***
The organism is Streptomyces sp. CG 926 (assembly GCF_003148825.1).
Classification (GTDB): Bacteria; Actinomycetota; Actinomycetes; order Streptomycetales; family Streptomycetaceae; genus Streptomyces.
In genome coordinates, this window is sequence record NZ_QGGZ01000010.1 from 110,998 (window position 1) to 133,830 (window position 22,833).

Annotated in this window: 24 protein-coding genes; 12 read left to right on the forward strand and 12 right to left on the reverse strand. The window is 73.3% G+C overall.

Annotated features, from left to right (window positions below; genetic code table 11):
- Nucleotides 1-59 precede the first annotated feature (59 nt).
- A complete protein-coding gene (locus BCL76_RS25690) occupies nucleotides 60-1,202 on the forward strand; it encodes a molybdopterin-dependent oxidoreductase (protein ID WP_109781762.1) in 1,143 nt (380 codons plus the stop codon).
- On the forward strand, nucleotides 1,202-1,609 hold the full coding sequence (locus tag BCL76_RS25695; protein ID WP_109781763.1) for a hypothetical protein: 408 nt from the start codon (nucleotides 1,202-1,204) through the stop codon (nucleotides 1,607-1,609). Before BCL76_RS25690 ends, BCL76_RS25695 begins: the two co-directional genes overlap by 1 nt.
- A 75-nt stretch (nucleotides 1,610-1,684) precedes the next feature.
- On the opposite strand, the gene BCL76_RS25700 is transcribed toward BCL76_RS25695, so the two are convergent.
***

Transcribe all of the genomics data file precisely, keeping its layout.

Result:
The organism is Streptomyces sp. CG 926 (assembly GCF_003148825.1).
Classification (GTDB): Bacteria; Actinomycetota; Actinomycetes; order Streptomycetales; family Streptomycetaceae; genus Streptomyces.
In genome coordinates, this window is sequence record NZ_QGGZ01000010.1 from 110,998 (window position 1) to 133,830 (window position 22,833).

Annotated in this window: 24 protein-coding genes; 12 read left to right on the forward strand and 12 right to left on the reverse strand. The window is 73.3% G+C overall.

Annotated features, from left to right (window positions below; genetic code table 11):
- Nucleotides 1-59 precede the first annotated feature (59 nt).
- A complete protein-coding gene (locus BCL76_RS25690) occupies nucleotides 60-1,202 on the forward strand; it encodes a molybdopterin-dependent oxidoreductase (protein ID WP_109781762.1) in 1,143 nt (380 codons plus the stop codon).
- On the forward strand, nucleotides 1,202-1,609 hold the full coding sequence (locus tag BCL76_RS25695; protein ID WP_109781763.1) for a hypothetical protein: 408 nt from the start codon (nucleotides 1,202-1,204) through the stop codon (nucleotides 1,607-1,609). Before BCL76_RS25690 ends, BCL76_RS25695 begins: the two co-directional genes overlap by 1 nt.
- A 75-nt stretch (nucleotides 1,610-1,684) precedes the next feature.
- On the opposite strand, the gene BCL76_RS25700 is transcribed toward BCL76_RS25695, so the two are convergent.